Menopause and frailty
Later menopause onset linked to lower risk of frailty: review
Maintenance of oestrogen may be a key factor, researchers say, but evidence in the literature is limited
Later age at menopause is associated with a reduced risk of prevalent frailty, with the delay in hormonal changes thought to play a pivotal protective role, a new analysis shows.
Results from the first systematic review and meta-analysis of its kind suggest that for each one-year increase in age of menopause onset, there is a 2% lower risk of prevalent frailty.
“These findings enhance our understanding of pathophysiology of frailty development and, possibly, sex disparity of frailty,” the Japanese-led researchers say.
Writing in Maturitas, the investigators reported results from their meta-analysis of four studies — from the UK, US, Canada and South Korea — that involved a total of nearly 26,000 women (mean age range 48-50).
The follow-up period for the two longitudinal studies examining incident frailty was four and 18 years, respectively, while the other two included studies looked at cross-sectional associations between
Two studies showed frailty prevalence of 11.6% and 11.2%, respectively.
In addition to the main finding linking later onset of menopause to lower likelihood of frailty, the researchers found that surgical menopause did not predict frailty risk.
However, they said this “counterintuitive” finding could be the result of the limited number of studies, as well as the potential initiation of menopausal hormone therapy (MHT) after surgery.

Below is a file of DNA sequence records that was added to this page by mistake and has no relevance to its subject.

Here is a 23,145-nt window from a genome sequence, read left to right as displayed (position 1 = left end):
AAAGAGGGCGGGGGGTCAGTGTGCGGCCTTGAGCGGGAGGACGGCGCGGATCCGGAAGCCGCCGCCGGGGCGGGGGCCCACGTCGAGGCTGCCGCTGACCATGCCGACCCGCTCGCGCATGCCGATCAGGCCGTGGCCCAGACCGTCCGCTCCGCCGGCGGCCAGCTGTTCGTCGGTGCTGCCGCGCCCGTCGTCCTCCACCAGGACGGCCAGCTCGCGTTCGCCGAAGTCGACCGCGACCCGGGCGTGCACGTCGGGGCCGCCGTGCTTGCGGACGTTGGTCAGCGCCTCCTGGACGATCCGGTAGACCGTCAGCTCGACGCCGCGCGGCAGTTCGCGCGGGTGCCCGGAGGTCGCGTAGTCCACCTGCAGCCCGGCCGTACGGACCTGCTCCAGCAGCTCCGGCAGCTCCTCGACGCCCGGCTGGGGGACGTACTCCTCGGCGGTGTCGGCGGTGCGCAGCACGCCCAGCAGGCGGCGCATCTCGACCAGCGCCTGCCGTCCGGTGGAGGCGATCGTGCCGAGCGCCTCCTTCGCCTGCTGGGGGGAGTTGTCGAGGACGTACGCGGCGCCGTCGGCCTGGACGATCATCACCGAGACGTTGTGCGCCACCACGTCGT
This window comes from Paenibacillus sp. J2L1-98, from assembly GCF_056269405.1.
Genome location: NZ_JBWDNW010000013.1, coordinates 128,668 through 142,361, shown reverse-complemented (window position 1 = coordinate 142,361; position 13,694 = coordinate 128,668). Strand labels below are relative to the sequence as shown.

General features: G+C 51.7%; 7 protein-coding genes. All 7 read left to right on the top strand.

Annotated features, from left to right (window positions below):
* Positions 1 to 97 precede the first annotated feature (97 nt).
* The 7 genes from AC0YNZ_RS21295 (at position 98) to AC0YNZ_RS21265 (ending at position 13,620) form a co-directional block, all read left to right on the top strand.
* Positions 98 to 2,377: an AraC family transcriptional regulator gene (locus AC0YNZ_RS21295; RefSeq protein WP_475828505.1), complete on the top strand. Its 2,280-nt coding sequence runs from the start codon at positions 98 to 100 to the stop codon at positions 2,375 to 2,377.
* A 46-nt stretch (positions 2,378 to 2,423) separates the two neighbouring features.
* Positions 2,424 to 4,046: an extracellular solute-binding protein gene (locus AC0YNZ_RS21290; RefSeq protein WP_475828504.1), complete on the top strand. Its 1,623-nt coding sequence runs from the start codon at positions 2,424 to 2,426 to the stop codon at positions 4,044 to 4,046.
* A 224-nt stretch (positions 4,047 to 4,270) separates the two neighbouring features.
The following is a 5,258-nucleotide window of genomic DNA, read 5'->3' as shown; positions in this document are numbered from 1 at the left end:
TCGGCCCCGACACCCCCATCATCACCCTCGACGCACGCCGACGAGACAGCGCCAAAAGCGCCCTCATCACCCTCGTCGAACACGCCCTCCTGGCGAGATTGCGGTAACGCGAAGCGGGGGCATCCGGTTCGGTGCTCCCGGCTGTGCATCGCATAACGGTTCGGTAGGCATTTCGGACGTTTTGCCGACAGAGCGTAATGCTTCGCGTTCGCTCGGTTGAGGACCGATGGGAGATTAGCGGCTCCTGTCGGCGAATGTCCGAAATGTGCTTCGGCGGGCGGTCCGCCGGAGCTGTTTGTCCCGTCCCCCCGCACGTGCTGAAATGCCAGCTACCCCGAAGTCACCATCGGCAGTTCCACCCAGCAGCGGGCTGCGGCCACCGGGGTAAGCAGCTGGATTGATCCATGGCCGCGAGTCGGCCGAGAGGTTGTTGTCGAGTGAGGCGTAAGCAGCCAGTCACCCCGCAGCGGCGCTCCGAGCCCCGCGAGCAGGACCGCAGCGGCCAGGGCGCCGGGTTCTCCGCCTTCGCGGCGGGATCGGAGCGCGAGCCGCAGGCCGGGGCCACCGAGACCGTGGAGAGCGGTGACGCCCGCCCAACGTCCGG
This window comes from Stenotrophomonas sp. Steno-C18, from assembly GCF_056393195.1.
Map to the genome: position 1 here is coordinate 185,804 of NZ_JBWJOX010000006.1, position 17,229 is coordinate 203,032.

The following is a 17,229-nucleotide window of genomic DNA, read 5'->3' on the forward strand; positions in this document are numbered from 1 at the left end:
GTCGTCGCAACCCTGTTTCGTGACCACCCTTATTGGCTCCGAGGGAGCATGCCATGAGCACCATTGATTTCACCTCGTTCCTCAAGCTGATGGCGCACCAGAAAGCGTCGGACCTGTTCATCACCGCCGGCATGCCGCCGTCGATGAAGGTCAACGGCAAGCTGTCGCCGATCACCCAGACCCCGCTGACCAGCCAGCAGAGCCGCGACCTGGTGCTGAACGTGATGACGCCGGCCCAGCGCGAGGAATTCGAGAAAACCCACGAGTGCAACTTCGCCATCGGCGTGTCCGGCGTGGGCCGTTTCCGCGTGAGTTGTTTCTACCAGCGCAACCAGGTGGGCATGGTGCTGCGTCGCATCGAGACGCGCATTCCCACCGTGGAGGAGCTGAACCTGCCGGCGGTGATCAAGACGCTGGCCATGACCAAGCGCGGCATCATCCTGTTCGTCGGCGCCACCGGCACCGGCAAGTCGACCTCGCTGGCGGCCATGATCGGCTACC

The single study providing data on use of MHT showed that frail women were significantly less likely to use the medication than non-frail women (7% vs 19%).
“Further studies with appropriate adjustments for important related factors, such as [MHT] or reasons for surgery, [are] warranted,” wrote the authors, led by Professor Tomohiko Urano at the International University of Health and Welfare in Chiba.
Although the specific underlying mechanisms linking menopause and frailty were yet to be established, Professor Urano and colleagues suggested that oestrogen deficiency postmenopause was the likely culprit.
“One possible explanation for the association … is loss of oestrogen’s protective effects on muscles,” they wrote.
“Oestrogen receptors are found in the nuclei of human [muscle] fibres and capillaries, and some evidence suggested that oestrogen preserves muscle mass, strength and functions.”
In addition, oestrogen had a role in immune and inflammatory processes.
“Emerging evidence showed that a decline in oestrogen is closely associated with systemic chronic inflammation and increased risks of cancer, cardiovascular disease, neurodegeneration and stroke.”
The review was limited by the small number of papers suitable for inclusion, only one of which was a prospective study
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